Of course, there is much else to be discussed concerning the reaction to the play. The protestors are reacting to the #blackface and placing it within the context of France's history of colonialism (and its 'official' state denial of racism as a phenomenon in France):

Over the last two weeks, I've given a series of talks on Aeschylus' play and asked myself the question of whether in its original context it was a play about welcoming refugees or about the benefits of the Athenian empire (and so 'colonialist propaganda), or if it was really about the threat and danger of immigrants to Athens. Because audiences aren't monolithic, I think it probably can legitimately be interpreted as all three, depending on who is in your audience.

I've been trying to think of the play within the context of Athens' descent in the 460s and 450s into anti-immigrant policies and strict monitoring of citizenship. The play was performed around 463 BCE, around the time that the new category of 'metic' (translated as 'immigrant' or 'resident foreigner') was created and only a decade before Athens began racializing its citizenship with the passage of the law requiring double Athenian parentage for citizenship and emphasizing its autochthonous birth.

In the play, the king initially rejects the supplication of the Danaids. And he does so based on reasons we all may find familiar--that the Danaids aren't really in danger at home (387-91) or, more importantly:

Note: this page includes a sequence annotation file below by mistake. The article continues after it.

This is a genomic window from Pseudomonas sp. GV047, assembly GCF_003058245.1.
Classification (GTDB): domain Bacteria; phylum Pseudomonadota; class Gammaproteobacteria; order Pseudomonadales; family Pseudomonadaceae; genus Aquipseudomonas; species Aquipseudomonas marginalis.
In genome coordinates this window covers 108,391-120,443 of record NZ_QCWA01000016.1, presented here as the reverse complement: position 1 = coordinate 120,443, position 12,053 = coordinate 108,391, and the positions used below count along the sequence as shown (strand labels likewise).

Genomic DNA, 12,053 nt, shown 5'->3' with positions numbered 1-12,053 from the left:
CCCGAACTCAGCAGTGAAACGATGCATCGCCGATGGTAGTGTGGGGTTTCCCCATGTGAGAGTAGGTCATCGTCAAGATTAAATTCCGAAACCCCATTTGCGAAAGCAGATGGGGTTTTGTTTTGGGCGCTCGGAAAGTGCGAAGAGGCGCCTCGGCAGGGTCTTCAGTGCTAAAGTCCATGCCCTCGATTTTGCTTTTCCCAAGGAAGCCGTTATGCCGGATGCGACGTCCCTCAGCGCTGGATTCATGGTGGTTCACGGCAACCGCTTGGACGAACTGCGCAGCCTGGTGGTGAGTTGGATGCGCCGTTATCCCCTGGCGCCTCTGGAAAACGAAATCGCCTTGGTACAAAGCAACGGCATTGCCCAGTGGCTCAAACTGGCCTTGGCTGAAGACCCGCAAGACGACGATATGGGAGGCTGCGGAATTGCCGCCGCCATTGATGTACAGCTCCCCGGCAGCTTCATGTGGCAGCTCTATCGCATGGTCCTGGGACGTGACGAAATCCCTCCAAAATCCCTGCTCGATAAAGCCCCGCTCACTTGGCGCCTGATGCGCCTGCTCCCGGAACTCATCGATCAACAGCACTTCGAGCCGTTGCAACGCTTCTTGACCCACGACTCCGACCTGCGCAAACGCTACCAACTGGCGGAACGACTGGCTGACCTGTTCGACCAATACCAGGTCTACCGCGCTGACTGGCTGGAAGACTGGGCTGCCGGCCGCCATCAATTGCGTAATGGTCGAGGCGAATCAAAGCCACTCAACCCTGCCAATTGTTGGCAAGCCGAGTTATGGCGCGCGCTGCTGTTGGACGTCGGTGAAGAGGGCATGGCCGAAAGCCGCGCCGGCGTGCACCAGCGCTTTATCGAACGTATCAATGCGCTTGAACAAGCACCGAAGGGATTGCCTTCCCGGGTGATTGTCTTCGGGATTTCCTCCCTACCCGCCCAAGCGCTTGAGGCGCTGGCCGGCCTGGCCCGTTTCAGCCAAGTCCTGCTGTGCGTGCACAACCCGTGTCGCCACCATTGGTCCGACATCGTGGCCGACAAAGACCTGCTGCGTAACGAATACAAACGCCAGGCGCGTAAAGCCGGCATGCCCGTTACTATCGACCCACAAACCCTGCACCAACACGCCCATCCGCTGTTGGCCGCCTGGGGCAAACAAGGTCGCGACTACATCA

The case is not easy to judge: don’t choose me to judge it. I have already said I am not prepared to do this without the people’s approval, even though I have the power--if something rather bad should happen the people may end up saying “By giving privileges to foreigners you destroyed our city” (397-401).
And when he is finally convinced to take their petition to the assembly and it is approved and the Danaids enter the city? They bring a war to the city (the sons of Aegyptus invade!), the Argives lose, Pelasgos dies, and, by the end of the last play in the trilogy (our extant play is only the first in a three-play series), the city is under the foreign rule of one Aegyptids (Lynceus) and his wife, the only Danaid (Hypermnestra) who didn't kill her husband on his wedding night. So much for welcoming in refugees as a benefit to the city...

Wow. Hmmmm. I've clearly been feeling a bit cynical given the anti-immigrant, anti-refugee world we seem to have devolved into in recent years.

My point being, however, that the protestors of the Sorbonne production have every right to see the #blackface in this play as racist. They have every right to worry that the play is not being produced thoughtfully or with a message of empathy in mind. Maybe, with his costumes and #blackface, the director was trying to invoke the Ovadia Sicily production. But he failed to understand that France is not Sicily and protestors are well within their rights to sense that a poorly staged, colonialist version of this play could do more to engender prejudice than discourage it. And the director and performers should know better than to don #blackface in rehearsal or performance and then cry foul when they get called on it.